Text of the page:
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Beavers: Eco Engineers and Services

A beaver dam going across a river
A beaver dam in Fargo, ND.

Have you noticed any beaver dams and ponds in your area recently? Beavers are often vilified for plugging up culverts and constructing dams that flood cropland, roads, and the like. And of course, they draw our ire when they drop or girdle our trees. So, it is no surprise that beavers are often shot or trapped, and dams and lodges destroyed. But in many cases, beaver activity can be quite beneficial.

There is an old saying that whiskey is for drinking and water is for fighting over. And particularly in the western states in a seemingly warmer and drier climate, some scientists are beginning to see beaver activity as important to our ability to adapt to a changing climate. Beaver ponds can store a lot of water on the land, at no cost. And those ponds can mitigate the effects of heavy rains and flooding, and recharge ground water, as well as serve as an important source of water (and forage) for livestock and wildlife.

Beaver activity may also result in important benefits related to changes in hydrology. The pond helps sediments settle out of the water, which increases water quality. As the pond fills in with nutrient rich sediments, it may form a “beaver meadow” which spreads the slowly moving water through a much larger area “sub-irrigating” the plants growing there. One study estimated the economic return of beaver ponds may be $1,000 or more per acre per year in benefits relating to ecosystem services such as sediment retention, flood control, water quality, and wetland habitat enhancement, and recreation.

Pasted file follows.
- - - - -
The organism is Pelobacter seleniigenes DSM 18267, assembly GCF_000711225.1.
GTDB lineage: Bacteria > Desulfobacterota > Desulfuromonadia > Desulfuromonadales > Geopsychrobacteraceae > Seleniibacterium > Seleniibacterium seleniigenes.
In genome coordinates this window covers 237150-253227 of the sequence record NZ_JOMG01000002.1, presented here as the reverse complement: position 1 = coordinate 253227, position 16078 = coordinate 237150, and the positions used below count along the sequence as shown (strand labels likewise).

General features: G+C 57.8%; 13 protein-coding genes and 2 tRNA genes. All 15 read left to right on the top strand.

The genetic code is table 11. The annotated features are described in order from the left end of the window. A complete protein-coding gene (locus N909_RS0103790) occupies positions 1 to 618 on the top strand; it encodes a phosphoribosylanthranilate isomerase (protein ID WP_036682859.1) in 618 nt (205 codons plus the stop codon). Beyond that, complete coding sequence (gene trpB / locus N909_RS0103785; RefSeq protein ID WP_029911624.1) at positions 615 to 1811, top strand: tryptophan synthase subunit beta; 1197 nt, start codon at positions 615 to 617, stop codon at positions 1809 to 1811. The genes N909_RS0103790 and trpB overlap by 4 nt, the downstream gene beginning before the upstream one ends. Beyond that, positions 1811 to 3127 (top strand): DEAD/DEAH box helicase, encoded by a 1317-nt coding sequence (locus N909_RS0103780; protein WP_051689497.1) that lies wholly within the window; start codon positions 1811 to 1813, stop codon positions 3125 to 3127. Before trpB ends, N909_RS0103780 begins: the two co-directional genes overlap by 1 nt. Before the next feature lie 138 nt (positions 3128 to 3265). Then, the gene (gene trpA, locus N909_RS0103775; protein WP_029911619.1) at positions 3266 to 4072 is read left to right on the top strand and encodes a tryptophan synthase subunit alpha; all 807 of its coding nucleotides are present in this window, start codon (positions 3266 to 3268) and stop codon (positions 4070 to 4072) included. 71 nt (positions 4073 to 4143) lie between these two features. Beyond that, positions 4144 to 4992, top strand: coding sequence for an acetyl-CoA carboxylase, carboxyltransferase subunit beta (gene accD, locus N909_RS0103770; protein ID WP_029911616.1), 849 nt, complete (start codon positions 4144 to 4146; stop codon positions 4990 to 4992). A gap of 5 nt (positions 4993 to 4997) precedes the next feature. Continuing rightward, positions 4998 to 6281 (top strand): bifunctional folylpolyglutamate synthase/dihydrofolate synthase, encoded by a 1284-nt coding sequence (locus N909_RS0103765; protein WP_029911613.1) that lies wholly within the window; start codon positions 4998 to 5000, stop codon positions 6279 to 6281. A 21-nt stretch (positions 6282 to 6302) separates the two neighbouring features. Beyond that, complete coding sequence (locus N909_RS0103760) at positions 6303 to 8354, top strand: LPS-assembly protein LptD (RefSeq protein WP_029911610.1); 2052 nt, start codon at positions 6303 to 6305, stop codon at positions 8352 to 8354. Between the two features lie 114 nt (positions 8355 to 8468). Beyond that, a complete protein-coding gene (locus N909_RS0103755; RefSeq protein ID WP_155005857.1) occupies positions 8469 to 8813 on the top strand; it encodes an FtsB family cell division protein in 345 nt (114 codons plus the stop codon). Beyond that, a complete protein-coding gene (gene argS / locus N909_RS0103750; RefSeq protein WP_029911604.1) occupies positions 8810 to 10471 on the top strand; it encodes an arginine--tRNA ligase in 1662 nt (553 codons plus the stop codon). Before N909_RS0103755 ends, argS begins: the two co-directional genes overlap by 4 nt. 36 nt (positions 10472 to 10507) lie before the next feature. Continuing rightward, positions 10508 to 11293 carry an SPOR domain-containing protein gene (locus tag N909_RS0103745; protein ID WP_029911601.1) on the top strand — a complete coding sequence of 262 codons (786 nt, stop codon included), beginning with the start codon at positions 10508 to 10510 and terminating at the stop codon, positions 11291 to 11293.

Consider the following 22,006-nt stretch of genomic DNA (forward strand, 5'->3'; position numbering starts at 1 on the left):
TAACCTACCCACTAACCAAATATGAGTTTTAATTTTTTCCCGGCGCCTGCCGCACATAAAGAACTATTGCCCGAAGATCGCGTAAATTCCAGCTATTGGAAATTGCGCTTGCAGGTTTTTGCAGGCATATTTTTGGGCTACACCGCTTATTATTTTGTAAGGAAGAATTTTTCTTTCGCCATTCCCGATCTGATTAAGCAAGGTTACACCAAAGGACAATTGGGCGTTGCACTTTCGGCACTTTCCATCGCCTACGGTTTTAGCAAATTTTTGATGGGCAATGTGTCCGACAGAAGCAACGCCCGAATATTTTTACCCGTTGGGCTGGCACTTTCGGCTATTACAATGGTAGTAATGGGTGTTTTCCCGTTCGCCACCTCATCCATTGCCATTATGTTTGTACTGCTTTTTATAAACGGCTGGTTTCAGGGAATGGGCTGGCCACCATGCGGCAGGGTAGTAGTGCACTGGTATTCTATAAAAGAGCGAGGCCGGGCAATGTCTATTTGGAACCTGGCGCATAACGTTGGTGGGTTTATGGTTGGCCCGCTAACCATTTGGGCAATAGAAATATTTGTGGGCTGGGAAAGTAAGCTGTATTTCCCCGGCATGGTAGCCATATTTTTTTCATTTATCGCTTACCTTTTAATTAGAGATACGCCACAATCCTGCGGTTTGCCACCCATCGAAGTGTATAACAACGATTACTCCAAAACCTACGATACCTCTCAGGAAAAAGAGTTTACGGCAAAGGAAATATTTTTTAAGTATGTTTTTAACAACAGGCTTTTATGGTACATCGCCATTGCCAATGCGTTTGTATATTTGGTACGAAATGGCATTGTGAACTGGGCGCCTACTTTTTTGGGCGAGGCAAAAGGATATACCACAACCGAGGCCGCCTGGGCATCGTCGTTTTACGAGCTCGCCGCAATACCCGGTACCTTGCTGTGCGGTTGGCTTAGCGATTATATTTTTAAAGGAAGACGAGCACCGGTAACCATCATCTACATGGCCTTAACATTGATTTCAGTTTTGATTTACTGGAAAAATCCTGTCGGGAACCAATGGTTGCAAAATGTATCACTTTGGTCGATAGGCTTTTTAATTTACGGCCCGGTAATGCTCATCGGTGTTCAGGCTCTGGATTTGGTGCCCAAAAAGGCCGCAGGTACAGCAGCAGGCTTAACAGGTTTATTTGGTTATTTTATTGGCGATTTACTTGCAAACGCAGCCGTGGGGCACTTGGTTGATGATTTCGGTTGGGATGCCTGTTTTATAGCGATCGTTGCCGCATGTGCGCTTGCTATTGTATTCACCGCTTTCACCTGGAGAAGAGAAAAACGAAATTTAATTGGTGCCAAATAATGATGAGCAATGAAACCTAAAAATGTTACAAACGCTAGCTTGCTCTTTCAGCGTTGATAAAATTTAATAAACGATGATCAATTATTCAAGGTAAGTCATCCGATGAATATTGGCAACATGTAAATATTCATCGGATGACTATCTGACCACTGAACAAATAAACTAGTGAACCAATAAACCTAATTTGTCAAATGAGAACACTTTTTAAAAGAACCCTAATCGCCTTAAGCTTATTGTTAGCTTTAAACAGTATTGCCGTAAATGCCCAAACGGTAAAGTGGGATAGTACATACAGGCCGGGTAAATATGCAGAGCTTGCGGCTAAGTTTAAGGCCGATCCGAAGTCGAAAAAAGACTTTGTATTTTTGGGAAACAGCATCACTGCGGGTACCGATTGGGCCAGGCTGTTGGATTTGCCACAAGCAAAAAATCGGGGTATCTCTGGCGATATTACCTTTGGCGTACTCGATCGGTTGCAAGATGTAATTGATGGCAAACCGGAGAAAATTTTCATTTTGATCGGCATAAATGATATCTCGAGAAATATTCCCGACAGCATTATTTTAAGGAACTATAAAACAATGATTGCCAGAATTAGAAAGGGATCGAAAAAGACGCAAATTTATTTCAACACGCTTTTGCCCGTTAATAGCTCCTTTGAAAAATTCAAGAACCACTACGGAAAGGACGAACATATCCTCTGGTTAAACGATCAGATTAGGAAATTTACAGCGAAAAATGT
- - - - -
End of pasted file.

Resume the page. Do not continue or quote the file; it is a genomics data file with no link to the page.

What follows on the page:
Beaver activity, mainly associated with the ponds behind dams, has also been credited with a variety of desirable changes in the local ecosystem including increased aquatic habitat, increased plant, fish, and bird diversity and abundance, and habitat for big game such as deer and elk. Beaver ponds also generally support greater numbers of ducks, geese, reptiles, and amphibians compared to the free-flowing streams. Plus, the felling of adjacent trees may help rejuvenate stands of aspen and willow which provide important food and cover for a wide variety of animals.

So, when we see signs of beaver activity, perhaps we should give greater consideration to how we can put them to work for us. If all goes well, we could gain some important benefits… at no cost!

Chuck Lura has a broad knowledge of “Natural North Dakota” and loves sharing that knowledge with others. Since 2005 he has written a weekly column, “Naturalist at Large,” for North Dakota’s newest newspaper, the Lake Metigoshe Mirror. His columns also appear under “The Naturalist” in several other weekly newspapers across North Dakota.
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